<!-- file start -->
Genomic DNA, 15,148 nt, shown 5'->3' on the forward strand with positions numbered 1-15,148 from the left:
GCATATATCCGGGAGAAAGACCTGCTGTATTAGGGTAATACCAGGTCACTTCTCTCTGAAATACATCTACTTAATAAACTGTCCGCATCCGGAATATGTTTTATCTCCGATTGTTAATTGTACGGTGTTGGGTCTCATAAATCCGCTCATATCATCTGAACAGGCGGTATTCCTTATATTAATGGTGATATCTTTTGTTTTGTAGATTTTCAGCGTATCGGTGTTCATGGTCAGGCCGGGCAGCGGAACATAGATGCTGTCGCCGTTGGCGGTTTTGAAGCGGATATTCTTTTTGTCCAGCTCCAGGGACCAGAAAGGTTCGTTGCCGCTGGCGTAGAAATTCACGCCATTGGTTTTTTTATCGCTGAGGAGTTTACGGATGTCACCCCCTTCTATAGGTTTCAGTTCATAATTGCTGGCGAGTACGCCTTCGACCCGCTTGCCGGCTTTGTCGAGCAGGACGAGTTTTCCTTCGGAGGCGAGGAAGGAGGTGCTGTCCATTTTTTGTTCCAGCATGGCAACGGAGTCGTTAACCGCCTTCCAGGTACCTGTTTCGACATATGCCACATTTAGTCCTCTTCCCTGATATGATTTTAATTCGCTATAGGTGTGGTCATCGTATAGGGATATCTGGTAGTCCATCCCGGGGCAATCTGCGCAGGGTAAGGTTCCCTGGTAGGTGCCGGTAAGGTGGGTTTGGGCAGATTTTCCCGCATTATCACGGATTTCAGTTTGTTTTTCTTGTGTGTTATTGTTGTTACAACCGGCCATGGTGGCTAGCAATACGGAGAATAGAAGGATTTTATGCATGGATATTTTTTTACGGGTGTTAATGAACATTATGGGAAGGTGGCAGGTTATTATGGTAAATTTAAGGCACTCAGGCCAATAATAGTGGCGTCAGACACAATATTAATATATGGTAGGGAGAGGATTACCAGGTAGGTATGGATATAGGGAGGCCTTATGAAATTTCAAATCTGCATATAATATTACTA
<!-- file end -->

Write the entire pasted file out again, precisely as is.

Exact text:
Genomic DNA, 15,148 nt, shown 5'->3' on the forward strand with positions numbered 1-15,148 from the left:
GCATATATCCGGGAGAAAGACCTGCTGTATTAGGGTAATACCAGGTCACTTCTCTCTGAAATACATCTACTTAATAAACTGTCCGCATCCGGAATATGTTTTATCTCCGATTGTTAATTGTACGGTGTTGGGTCTCATAAATCCGCTCATATCATCTGAACAGGCGGTATTCCTTATATTAATGGTGATATCTTTTGTTTTGTAGATTTTCAGCGTATCGGTGTTCATGGTCAGGCCGGGCAGCGGAACATAGATGCTGTCGCCGTTGGCGGTTTTGAAGCGGATATTCTTTTTGTCCAGCTCCAGGGACCAGAAAGGTTCGTTGCCGCTGGCGTAGAAATTCACGCCATTGGTTTTTTTATCGCTGAGGAGTTTACGGATGTCACCCCCTTCTATAGGTTTCAGTTCATAATTGCTGGCGAGTACGCCTTCGACCCGCTTGCCGGCTTTGTCGAGCAGGACGAGTTTTCCTTCGGAGGCGAGGAAGGAGGTGCTGTCCATTTTTTGTTCCAGCATGGCAACGGAGTCGTTAACCGCCTTCCAGGTACCTGTTTCGACATATGCCACATTTAGTCCTCTTCCCTGATATGATTTTAATTCGCTATAGGTGTGGTCATCGTATAGGGATATCTGGTAGTCCATCCCGGGGCAATCTGCGCAGGGTAAGGTTCCCTGGTAGGTGCCGGTAAGGTGGGTTTGGGCAGATTTTCCCGCATTATCACGGATTTCAGTTTGTTTTTCTTGTGTGTTATTGTTGTTACAACCGGCCATGGTGGCTAGCAATACGGAGAATAGAAGGATTTTATGCATGGATATTTTTTTACGGGTGTTAATGAACATTATGGGAAGGTGGCAGGTTATTATGGTAAATTTAAGGCACTCAGGCCAATAATAGTGGCGTCAGACACAATATTAATATATGGTAGGGAGAGGATTACCAGGTAGGTATGGATATAGGGAGGCCTTATGAAATTTCAAATCTGCATATAATATTACTA